Thermoduric bacteria are heat-resistant bacteria that can survive pasteurisation during milk processing.
Thermoduric bacteria can have a major impact on milk quality, which is why controlling them on farms is so important.
Controlling thermoduric bacteria can be achieved by having better management practices on farms.
This is especially important during the milking process, when the bacteria has the potential to enter milk.
The bacteria is found in soil, dust, bedding and faeces, and can become lodged in poorly cleaned or maintained milking machines.
There are a number of critical control points that farmers can use to control the bacteria.
A key area is pre-milking teat preparation and ensuring the clusters are attached to clean, dry teats.
It is also important that clusters are clean when being attached to cows.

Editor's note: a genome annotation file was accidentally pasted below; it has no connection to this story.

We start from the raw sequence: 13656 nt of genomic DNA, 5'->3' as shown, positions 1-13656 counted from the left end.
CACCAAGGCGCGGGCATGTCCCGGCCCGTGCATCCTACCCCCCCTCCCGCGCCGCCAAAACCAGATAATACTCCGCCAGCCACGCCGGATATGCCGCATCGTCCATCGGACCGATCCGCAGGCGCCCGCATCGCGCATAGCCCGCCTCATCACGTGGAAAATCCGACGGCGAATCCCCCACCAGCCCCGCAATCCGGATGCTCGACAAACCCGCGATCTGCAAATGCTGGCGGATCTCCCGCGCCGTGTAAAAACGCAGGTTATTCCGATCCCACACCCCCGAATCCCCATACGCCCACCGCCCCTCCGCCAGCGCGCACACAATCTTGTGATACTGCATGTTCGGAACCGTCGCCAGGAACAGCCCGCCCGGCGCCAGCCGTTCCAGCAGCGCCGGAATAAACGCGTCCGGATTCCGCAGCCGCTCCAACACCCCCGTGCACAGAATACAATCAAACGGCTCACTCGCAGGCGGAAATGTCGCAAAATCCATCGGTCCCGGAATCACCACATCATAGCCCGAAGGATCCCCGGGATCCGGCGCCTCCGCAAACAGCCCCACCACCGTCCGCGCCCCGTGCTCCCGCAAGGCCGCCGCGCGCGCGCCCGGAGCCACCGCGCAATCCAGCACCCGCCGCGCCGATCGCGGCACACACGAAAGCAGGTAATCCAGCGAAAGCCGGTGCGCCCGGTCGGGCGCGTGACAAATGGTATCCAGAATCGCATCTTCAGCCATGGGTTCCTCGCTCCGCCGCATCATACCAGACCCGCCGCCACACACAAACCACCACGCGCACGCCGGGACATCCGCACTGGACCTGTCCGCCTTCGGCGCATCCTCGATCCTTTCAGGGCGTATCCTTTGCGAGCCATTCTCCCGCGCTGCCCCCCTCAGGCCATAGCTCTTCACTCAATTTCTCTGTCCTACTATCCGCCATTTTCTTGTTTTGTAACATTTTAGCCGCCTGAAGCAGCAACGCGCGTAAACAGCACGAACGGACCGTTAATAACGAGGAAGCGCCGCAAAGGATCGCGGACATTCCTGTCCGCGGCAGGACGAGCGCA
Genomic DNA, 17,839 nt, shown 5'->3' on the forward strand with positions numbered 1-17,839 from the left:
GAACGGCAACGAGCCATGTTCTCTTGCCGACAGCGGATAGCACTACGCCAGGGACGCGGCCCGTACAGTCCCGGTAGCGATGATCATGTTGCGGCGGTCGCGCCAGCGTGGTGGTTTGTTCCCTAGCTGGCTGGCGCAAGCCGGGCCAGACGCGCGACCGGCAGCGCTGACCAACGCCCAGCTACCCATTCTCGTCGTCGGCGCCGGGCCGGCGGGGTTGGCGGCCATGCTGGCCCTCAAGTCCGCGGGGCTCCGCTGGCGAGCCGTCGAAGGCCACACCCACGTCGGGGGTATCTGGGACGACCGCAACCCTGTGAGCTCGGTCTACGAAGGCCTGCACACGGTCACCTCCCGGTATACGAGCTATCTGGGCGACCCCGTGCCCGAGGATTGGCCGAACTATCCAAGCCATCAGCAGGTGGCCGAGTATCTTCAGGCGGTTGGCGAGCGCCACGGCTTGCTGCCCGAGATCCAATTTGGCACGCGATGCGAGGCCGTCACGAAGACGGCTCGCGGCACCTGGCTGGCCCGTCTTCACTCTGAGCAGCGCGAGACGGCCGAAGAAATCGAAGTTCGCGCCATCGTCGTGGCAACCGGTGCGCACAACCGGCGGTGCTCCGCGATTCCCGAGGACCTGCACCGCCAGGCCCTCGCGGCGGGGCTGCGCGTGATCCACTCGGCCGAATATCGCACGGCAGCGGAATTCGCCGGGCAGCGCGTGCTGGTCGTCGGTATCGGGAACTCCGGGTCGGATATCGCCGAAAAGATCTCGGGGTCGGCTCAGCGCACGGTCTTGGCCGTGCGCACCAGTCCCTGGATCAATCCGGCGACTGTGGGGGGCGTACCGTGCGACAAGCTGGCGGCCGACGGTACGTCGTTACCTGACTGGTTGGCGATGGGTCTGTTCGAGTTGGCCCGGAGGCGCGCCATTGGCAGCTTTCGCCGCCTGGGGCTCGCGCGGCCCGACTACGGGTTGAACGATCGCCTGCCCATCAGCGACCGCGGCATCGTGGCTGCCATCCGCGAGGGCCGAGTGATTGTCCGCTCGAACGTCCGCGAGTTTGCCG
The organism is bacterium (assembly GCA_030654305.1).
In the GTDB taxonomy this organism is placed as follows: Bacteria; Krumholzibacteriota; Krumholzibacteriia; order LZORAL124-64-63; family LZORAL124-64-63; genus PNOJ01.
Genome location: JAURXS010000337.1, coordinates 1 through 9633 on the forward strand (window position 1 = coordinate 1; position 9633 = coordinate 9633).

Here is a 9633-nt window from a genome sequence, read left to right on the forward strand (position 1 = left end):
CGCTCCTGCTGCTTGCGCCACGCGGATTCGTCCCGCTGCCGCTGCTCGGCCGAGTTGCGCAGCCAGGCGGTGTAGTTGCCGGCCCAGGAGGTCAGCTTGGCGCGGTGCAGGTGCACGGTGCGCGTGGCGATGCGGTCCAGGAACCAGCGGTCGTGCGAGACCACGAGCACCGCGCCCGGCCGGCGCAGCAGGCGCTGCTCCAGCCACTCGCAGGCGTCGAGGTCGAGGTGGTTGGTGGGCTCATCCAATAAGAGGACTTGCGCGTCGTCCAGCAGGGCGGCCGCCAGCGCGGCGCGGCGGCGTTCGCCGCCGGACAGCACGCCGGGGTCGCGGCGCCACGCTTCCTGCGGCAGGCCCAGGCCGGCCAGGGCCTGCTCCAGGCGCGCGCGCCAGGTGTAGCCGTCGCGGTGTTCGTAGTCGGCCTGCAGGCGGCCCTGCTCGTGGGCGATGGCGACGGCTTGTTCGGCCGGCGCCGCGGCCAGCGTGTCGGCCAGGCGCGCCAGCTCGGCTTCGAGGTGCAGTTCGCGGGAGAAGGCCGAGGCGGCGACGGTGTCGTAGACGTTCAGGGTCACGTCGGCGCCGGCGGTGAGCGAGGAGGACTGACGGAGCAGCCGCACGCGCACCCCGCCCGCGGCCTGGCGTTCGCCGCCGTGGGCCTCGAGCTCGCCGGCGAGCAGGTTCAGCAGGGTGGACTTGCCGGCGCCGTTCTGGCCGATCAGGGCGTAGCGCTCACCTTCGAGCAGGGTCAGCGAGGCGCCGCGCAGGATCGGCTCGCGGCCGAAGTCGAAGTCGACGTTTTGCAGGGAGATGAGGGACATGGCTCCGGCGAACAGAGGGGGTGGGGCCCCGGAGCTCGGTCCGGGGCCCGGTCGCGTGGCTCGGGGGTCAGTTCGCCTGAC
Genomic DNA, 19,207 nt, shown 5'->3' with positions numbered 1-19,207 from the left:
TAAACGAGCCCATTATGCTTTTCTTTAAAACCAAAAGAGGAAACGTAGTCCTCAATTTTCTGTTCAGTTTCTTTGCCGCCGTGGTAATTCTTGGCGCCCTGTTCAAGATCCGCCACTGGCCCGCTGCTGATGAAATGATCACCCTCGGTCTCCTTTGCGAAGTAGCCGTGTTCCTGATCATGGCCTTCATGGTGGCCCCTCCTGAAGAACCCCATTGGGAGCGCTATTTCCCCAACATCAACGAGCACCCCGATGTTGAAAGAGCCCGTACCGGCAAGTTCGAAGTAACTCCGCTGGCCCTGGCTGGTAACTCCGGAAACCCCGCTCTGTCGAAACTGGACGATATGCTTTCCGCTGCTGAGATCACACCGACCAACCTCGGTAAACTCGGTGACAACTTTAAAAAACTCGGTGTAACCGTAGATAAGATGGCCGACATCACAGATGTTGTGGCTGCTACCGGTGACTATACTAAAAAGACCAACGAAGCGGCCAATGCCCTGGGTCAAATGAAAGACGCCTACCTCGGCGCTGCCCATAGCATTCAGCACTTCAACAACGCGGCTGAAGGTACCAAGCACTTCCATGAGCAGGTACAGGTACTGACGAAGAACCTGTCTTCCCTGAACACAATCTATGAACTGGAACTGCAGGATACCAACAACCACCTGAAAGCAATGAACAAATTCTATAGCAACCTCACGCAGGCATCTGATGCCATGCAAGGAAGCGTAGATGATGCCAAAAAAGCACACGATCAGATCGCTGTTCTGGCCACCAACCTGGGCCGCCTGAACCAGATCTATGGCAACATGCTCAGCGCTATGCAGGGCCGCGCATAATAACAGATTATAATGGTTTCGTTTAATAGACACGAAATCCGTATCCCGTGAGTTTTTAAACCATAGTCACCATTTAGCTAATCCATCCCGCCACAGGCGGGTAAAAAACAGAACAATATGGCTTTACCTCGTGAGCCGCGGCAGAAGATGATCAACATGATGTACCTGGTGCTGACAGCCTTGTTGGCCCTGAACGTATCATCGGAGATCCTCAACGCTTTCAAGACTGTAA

Roadways, particularly in heavily trafficked areas, should be kept clean and free from muck and dung.
The collecting yard and exit area should also be kept as clean as possible.
It is important, when milking, to keep hands and/or gloves clean. If gloves become overly dirty or damaged they should be replaced.
Clipping cows’ tails between two and three times/lactation is also advised.
If a parlour wash is not done correctly it can lead to the formation of biofilm within the milking machine.
Biofilms are layers of bacteria that grow on the organic deposits that are already present within the pipes.
To prevent the development of a biofilm and keep thermoduric bacteria under control, the parlour wash needs to be working correctly.
Temperatures of >70° need to be achieved to ensure that the wash is effective and adequate amounts of detergent need to be used.
Old and worn rubber clothing should be replaced and liners should be changed at the correct intervals.
Controlling thermoduric bacteria is an ongoing challenge, so high hygiene and management standards need to held constantly.